Sandy Stream Tiger BeetleEllipsoptera macra1

American WoodcockScolopax minor3
Black TernChlidonias niger3
Black-crowned Night-HeronNycticorax nycticorax3
BobolinkDolichonyx oryzivorus3
Cerulean WarblerSetophaga cerulea3
Common TernSterna hirundo3
DickcisselSpiza americana3
Eastern MeadowlarkSturnella magna3
Forster's TernSterna forsteri3
Great EgretArdea alba3
Least FlycatcherEmpidonax minimus3
Peregrine FalconFalco peregrinus3
Prothonotary WarblerProtonotaria citrea3
Purple MartinProgne subis3
Red-headed WoodpeckerMelanerpes erythrocephalus3
Upland SandpiperBartramia longicauda3
Vesper SparrowPooecetes gramineus3
Acadian FlycatcherEmpidonax virescens2
American BitternBotaurus lentiginosus2
Caspian TernHydroprogne caspia2
Eastern Whip-poor-willAntrostomus vociferus2
Golden-winged WarblerVermivora chrysoptera2
Grasshopper SparrowAmmodramus savannarum2
Henslow's SparrowAmmodramus henslowii2
Hooded WarblerSetophaga citrina2
King RailRallus elegans2
Least BitternIxobrychus exilis2
Loggerhead ShrikeLanius ludovicianus2
Piping PloverCharadrius melodus2
Rusty BlackbirdEuphagus carolinus2
Short-eared OwlAsio flammeus2
Western MeadowlarkSturnella neglecta2
Wilson's PhalaropePhalaropus tricolor2
Yellow-crowned Night-HeronNyctanassa violacea2
Yellow-headed BlackbirdXanthocephalus xanthocephalus2
Black-necked StiltHimantopus mexicanus1
Brewer's BlackbirdEuphagus cyanocephalus1
Common NighthawkChordeiles minor1
Long-eared OwlAsio otus1
Red-shouldered HawkButeo lineatus1
Rufa Red KnotCalidris canutus rufa1
Yellow-breasted ChatIcteria virens1

Butterflies and mothsScore
Phyllira Tiger MothGrammia phyllira2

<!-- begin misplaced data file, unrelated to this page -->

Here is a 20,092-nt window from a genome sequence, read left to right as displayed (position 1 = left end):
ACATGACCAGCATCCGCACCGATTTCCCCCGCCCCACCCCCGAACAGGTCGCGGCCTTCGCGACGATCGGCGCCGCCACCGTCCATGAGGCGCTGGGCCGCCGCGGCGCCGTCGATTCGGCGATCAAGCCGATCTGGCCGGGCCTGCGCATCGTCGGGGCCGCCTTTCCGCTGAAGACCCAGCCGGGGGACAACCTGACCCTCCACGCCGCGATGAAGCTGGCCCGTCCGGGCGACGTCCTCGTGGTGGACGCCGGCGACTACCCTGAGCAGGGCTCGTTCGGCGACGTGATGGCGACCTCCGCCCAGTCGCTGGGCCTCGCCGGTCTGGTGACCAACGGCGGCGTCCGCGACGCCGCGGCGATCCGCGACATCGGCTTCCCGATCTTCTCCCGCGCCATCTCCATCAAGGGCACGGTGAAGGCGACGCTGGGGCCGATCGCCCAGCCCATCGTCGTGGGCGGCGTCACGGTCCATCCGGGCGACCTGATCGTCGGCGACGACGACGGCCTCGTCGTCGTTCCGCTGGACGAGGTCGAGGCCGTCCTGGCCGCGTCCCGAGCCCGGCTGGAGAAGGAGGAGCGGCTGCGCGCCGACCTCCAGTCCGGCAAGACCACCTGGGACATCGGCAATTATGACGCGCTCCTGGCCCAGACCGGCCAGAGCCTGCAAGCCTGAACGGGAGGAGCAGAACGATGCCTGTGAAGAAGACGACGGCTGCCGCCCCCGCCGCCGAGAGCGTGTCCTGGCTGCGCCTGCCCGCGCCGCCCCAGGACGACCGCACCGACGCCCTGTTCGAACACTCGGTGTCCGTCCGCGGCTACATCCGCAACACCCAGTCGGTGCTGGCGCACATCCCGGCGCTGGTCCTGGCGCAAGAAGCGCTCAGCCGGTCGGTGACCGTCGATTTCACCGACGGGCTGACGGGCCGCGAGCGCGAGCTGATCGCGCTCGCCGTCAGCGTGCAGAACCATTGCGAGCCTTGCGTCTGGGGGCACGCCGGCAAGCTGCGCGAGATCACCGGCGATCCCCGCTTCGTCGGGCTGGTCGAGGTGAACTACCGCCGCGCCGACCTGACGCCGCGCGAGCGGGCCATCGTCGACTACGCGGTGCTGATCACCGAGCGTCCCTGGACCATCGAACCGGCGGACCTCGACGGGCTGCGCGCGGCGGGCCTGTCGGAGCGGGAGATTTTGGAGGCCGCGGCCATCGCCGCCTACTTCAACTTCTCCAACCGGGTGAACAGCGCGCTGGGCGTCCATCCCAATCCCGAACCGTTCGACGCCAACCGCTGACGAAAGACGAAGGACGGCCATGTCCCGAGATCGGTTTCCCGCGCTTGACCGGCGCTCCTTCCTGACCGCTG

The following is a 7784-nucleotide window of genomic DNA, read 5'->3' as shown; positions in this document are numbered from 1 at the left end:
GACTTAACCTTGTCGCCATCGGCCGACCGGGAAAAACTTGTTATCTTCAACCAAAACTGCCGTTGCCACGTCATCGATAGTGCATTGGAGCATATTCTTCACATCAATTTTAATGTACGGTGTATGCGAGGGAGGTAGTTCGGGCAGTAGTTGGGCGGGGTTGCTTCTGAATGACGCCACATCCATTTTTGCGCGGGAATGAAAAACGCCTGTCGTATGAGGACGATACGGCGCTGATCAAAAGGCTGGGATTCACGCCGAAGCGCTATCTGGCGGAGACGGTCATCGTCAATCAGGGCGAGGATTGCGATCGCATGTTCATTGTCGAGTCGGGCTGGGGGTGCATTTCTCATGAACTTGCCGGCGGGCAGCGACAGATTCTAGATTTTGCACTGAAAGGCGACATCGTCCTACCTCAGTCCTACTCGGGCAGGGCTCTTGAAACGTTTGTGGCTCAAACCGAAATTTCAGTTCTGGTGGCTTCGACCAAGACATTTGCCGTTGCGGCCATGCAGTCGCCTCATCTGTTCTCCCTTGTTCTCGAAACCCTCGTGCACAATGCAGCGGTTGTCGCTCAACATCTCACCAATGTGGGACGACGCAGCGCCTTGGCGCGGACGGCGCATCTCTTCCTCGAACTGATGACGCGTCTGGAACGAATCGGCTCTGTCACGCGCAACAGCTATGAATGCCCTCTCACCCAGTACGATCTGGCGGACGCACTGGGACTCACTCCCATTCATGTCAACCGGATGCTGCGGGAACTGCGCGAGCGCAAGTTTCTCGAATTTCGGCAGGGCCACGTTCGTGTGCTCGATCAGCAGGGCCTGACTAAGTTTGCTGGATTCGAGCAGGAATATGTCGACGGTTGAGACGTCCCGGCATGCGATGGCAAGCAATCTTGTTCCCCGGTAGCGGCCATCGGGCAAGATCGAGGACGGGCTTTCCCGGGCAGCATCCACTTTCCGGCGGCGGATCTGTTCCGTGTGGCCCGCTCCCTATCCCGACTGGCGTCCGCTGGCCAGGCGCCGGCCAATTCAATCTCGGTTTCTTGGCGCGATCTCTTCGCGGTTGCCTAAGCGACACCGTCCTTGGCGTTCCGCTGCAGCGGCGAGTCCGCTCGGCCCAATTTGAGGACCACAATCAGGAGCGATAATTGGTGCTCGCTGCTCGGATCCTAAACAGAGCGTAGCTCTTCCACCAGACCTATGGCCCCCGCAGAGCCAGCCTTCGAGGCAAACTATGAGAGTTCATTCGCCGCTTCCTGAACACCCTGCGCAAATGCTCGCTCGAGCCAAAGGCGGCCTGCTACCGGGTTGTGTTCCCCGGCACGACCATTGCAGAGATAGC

Columbine Dusky WingErynnis lucilius1
Gorgone Checker SpotChlosyne gorgone1
Mottled Dusky WingErynnis martialis1
Semirelict Underwing MothCatocala semirelicta1
Swamp MetalmarkCalephelis muticum1

A Fingernet CaddisflyWormaldia shawnee3
A Fingernet CaddisflyWormaldia moesta3

Dragonflies and damselfliesScore
Hine's EmeraldSomatochlora hineana3
Double-striped BluetEnallagma basidens2
Slaty SkimmerLibellula incesta2
Smoky RubyspotHetaerina titia2
Swamp DarnerEpiaeschna heros2
Clamp-tipped EmeraldSomatochlora tenebrosa1
Delta-spotted SpiketailCordulegaster diastatops1
Forcipate EmeraldSomatochlora forcipata1
Incurvate EmeraldSomatochlora incurvata1
Lilypad ForktailIschnura kellicotti1
Mottled DarnerAeshna clepsydra1
Plains EmeraldSomatochlora ensigera1
Pronghorn ClubtailGomphus graslinellus1
Spatterdock DarnerRhionaeschna mutata1
Unicorn ClubtailArigomphus villosipes1

Lake SturgeonAcipenser fulvescens3
River RedhorseMoxostoma carinatum2
Shoal ChubMacrhybopsis hyostoma2
American EelAnguilla rostrata1
Lake ChubsuckerErimyzon sucetta1
Longear SunfishLepomis megalotis1
Redfin ShinerLythrurus umbratilis1

Grasshoppers and alliesScore
Blue-legged GrasshopperMelanoplus flavidus3
Club-horned GrasshopperAeropedellus clavatus3
Scudder's Short-winged GrasshopperMelanoplus scudderi3
Seaside GrasshopperTrimerotropis maritima3
Stone's LocustMelanoplus stonei3
Ash-brown GrasshopperTrachyrhachys kiowa2